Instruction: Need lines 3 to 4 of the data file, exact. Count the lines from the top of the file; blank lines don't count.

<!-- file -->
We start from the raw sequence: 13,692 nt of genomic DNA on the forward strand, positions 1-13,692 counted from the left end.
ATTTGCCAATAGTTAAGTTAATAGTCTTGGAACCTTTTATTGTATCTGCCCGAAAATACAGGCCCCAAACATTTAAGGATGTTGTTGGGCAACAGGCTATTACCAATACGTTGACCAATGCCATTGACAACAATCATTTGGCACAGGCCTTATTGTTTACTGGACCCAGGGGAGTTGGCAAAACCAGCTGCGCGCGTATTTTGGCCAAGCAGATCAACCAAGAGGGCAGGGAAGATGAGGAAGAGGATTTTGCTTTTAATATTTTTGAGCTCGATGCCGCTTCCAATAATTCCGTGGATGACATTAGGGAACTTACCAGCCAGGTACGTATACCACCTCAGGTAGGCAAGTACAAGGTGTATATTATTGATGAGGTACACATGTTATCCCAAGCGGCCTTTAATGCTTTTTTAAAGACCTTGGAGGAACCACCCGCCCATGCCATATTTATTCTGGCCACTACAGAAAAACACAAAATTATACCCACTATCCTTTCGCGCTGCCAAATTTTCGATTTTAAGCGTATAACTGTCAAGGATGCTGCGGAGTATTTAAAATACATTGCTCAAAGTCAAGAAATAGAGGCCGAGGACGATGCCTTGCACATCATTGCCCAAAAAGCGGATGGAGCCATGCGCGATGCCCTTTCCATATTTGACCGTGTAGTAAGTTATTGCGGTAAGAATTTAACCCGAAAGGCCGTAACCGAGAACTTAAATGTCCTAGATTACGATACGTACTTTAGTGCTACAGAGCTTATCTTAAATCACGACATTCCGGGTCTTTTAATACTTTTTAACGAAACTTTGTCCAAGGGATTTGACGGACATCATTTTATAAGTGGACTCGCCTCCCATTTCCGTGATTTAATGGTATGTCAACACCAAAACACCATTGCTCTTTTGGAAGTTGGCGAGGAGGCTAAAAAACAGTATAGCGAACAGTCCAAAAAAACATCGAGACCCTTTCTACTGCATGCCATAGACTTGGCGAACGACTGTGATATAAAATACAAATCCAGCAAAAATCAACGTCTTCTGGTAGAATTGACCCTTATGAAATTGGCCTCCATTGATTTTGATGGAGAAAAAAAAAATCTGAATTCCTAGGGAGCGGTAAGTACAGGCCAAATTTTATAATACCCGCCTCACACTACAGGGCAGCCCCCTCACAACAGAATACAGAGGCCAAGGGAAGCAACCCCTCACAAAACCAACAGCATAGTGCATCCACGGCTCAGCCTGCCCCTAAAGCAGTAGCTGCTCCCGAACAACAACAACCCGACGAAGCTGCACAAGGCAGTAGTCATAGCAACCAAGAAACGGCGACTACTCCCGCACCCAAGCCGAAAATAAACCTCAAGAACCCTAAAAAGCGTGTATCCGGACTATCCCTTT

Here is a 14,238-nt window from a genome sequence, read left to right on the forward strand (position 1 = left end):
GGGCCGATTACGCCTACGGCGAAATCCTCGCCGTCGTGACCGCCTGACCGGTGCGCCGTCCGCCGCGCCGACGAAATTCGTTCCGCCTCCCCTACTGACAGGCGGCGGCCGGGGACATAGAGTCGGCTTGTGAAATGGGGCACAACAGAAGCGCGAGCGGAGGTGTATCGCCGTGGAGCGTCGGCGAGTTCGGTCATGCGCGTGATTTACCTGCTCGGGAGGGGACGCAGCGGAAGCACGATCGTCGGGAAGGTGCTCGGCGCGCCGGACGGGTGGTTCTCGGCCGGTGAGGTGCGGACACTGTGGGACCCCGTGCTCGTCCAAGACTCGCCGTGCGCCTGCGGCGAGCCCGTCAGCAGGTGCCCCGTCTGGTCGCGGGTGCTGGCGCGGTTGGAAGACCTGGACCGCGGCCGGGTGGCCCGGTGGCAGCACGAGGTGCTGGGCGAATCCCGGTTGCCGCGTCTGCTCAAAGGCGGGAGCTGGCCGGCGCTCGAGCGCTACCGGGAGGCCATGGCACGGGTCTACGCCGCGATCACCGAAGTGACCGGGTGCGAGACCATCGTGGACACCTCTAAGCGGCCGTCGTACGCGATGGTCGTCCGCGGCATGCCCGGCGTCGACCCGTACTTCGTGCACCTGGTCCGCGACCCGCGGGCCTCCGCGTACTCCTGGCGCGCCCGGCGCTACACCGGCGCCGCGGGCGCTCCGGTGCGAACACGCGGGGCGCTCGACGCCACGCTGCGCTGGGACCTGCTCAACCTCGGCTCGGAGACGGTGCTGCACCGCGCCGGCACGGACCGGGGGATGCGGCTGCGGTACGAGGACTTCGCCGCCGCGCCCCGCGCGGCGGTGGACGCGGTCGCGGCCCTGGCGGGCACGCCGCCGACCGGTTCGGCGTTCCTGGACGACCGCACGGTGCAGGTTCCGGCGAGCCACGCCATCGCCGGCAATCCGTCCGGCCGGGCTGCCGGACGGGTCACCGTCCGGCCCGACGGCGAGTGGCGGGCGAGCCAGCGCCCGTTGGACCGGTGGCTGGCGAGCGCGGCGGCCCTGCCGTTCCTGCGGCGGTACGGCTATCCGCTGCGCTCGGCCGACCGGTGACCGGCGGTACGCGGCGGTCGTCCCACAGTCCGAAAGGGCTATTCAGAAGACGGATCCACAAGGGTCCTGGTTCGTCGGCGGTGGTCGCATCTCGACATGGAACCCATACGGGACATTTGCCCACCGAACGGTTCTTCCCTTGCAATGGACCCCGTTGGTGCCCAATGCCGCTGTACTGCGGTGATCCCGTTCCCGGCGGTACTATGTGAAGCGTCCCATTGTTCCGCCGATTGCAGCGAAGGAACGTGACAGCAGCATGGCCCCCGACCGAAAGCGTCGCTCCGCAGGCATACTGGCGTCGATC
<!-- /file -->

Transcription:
Here is a 14,238-nt window from a genome sequence, read left to right on the forward strand (position 1 = left end):
GGGCCGATTACGCCTACGGCGAAATCCTCGCCGTCGTGACCGCCTGACCGGTGCGCCGTCCGCCGCGCCGACGAAATTCGTTCCGCCTCCCCTACTGACAGGCGGCGGCCGGGGACATAGAGTCGGCTTGTGAAATGGGGCACAACAGAAGCGCGAGCGGAGGTGTATCGCCGTGGAGCGTCGGCGAGTTCGGTCATGCGCGTGATTTACCTGCTCGGGAGGGGACGCAGCGGAAGCACGATCGTCGGGAAGGTGCTCGGCGCGCCGGACGGGTGGTTCTCGGCCGGTGAGGTGCGGACACTGTGGGACCCCGTGCTCGTCCAAGACTCGCCGTGCGCCTGCGGCGAGCCCGTCAGCAGGTGCCCCGTCTGGTCGCGGGTGCTGGCGCGGTTGGAAGACCTGGACCGCGGCCGGGTGGCCCGGTGGCAGCACGAGGTGCTGGGCGAATCCCGGTTGCCGCGTCTGCTCAAAGGCGGGAGCTGGCCGGCGCTCGAGCGCTACCGGGAGGCCATGGCACGGGTCTACGCCGCGATCACCGAAGTGACCGGGTGCGAGACCATCGTGGACACCTCTAAGCGGCCGTCGTACGCGATGGTCGTCCGCGGCATGCCCGGCGTCGACCCGTACTTCGTGCACCTGGTCCGCGACCCGCGGGCCTCCGCGTACTCCTGGCGCGCCCGGCGCTACACCGGCGCCGCGGGCGCTCCGGTGCGAACACGCGGGGCGCTCGACGCCACGCTGCGCTGGGACCTGCTCAACCTCGGCTCGGAGACGGTGCTGCACCGCGCCGGCACGGACCGGGGGATGCGGCTGCGGTACGAGGACTTCGCCGCCGCGCCCCGCGCGGCGGTGGACGCGGTCGCGGCCCTGGCGGGCACGCCGCCGACCGGTTCGGCGTTCCTGGACGACCGCACGGTGCAGGTTCCGGCGAGCCACGCCATCGCCGGCAATCCGTCCGGCCGGGCTGCCGGACGGGTCACCGTCCGGCCCGACGGCGAGTGGCGGGCGAGCCAGCGCCCGTTGGACCGGTGGCTGGCGAGCGCGGCGGCCCTGCCGTTCCTGCGGCGGTACGGCTATCCGCTGCGCTCGGCCGACCGGTGACCGGCGGTACGCGGCGGTCGTCCCACAGTCCGAAAGGGCTATTCAGAAGACGGATCCACAAGGGTCCTGGTTCGTCGGCGGTGGTCGCATCTCGACATGGAACCCATACGGGACATTTGCCCACCGAACGGTTCTTCCCTTGCAATGGACCCCGTTGGTGCCCAATGCCGCTGTACTGCGGTGATCCCGTTCCCGGCGGTACTATGTGAAGCGTCCCATTGTTCCGCCGATTGCAGCGAAGGAACGTGACAGCAGCATGGCCCCCGACCGAAAGCGTCGCTCCGCAGGCATACTGGCGTCGATC